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Heterogeneous Acetylation of Plant Fibers into Micro- and Nanocelluloses for the Synthesis of Highly Stretchable, Tough, and Water-Resistant Co-continuous Filaments via Wet-Spinning

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journal contribution
posted on 2018-11-28, 00:00 authored by Anurodh Tripathi, Mariko Ago, Saad A. Khan, Orlando J. Rojas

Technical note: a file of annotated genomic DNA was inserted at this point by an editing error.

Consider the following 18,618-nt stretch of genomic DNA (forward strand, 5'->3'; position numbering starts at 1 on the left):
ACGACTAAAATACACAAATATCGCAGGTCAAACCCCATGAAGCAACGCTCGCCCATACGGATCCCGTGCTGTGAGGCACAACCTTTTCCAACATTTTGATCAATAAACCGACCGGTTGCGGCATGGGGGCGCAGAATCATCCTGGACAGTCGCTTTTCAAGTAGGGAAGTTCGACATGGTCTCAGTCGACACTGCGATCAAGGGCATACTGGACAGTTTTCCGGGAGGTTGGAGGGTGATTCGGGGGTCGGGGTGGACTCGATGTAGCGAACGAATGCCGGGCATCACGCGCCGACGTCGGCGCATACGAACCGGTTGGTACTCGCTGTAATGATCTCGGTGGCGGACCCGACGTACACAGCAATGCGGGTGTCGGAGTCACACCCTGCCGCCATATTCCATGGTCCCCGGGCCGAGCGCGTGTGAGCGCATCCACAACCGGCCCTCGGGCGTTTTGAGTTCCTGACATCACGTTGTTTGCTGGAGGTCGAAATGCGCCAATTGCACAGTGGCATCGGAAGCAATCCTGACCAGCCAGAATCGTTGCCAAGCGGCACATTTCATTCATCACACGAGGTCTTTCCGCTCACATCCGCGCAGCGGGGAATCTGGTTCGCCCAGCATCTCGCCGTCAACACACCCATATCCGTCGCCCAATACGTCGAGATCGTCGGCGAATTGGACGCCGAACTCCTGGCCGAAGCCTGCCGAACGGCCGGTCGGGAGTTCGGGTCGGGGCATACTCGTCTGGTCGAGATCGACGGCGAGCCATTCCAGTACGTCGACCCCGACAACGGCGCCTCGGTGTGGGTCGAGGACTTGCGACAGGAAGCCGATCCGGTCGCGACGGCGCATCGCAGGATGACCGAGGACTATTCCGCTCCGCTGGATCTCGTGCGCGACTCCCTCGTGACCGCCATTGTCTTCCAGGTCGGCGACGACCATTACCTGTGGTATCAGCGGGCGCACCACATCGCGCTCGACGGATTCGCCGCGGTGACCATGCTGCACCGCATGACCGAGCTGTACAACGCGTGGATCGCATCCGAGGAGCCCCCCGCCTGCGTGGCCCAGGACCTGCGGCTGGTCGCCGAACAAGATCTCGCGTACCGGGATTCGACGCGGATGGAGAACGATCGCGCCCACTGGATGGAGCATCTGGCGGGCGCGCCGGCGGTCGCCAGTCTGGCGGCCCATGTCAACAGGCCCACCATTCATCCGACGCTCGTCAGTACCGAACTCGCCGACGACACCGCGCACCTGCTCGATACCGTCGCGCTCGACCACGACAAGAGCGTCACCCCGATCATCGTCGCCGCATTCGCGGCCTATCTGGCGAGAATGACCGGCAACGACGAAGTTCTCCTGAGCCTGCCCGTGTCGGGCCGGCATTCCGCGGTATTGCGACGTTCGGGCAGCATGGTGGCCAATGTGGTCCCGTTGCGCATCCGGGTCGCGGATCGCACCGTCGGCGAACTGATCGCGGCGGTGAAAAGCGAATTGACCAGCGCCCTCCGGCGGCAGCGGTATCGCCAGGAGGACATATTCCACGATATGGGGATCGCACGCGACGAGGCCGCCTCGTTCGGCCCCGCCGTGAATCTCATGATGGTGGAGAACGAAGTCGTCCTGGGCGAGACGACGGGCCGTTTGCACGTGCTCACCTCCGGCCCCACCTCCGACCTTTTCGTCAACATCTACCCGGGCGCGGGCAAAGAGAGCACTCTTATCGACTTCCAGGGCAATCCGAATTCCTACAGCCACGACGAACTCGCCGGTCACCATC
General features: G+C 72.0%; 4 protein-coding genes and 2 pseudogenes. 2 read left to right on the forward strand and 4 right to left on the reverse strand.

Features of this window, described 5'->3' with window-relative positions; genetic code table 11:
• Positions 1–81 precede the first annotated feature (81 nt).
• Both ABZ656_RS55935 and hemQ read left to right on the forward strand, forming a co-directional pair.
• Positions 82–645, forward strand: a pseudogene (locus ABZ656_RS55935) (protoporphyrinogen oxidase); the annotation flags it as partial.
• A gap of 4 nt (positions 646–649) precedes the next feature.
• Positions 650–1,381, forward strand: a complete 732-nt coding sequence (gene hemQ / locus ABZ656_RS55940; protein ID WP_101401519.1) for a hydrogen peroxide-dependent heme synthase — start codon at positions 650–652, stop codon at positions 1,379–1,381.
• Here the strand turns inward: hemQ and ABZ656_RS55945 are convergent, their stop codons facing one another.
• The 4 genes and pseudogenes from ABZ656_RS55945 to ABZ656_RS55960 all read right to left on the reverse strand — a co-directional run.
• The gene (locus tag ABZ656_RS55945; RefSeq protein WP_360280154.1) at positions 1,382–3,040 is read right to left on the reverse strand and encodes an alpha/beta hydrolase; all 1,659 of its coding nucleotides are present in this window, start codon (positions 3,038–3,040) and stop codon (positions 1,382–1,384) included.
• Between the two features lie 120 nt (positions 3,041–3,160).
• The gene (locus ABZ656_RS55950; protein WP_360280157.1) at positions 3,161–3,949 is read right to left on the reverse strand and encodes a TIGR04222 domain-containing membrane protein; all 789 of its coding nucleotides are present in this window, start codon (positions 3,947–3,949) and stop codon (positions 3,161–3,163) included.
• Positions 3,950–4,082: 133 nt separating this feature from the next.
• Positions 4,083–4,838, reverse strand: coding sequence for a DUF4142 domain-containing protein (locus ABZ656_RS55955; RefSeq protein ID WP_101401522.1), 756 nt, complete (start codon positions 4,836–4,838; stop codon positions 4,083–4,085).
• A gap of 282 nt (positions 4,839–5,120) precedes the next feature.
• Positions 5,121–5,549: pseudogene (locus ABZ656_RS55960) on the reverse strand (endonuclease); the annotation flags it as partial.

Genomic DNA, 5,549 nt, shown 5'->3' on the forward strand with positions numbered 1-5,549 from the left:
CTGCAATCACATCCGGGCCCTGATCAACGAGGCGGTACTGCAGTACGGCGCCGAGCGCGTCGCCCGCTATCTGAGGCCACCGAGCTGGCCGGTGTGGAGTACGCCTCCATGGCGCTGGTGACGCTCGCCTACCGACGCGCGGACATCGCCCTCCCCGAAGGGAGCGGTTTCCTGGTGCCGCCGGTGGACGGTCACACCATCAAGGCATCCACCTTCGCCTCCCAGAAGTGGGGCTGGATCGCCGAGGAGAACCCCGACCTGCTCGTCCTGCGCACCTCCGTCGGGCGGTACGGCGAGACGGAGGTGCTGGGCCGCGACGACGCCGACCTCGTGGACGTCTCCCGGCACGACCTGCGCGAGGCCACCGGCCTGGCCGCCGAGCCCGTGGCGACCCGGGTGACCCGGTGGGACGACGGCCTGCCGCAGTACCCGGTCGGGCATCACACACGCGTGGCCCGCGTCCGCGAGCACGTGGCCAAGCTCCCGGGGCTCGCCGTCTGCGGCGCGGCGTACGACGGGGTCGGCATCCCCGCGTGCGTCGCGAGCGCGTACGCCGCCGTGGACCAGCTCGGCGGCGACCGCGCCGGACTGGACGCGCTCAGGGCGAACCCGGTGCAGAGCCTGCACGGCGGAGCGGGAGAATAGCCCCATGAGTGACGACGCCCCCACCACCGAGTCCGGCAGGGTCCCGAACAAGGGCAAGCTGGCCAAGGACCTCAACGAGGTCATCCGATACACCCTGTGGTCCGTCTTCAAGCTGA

Heterogeneous acetylation of wood fibers is proposed for weakening their interfibrillar hydrogen bonding, which facilitates their processing into micro- and nanocelluloses that can be further used to synthesize filaments via wet-spinning. The structural (SEM, WAXD), molecular (SEC), and chemical (FTIR, titration) properties of the system are used to propose the associated reaction mechanism. Unlike the homogeneous acetylation, this method does not alter the main morphological features of cellulose fibrils. Thus, we show for the first time, the exploitation of synergies of compositions simultaneously comprising dissolved cellulose esters and suspended cellulose micro- and nanofibrils. Such colloidal suspension forms a co-continuous assembly with a matrix that interacts strongly with the micro- and nanofibrils in the dispersed phase. This facilitates uninterrupted and defect-free wet-spinning. Upon contact with an antisolvent (water), filaments are easily formed and display a set of properties that set them apart from those reported so far for nanocelluloses: a remarkable stretchability (30% strain) and ultrahigh toughness (33 MJ/m3), both surpassing the values of all reported nanocellulose-based filaments. All the while, they also exhibit competitive stiffness and strength (6 GPa and 143 MPa, respectively). Most remarkably, they retain 90% of these properties after long-term immersion in water, solving the main challenge of the lack of wet strength that is otherwise observed for filaments synthesized from nanocelluloses.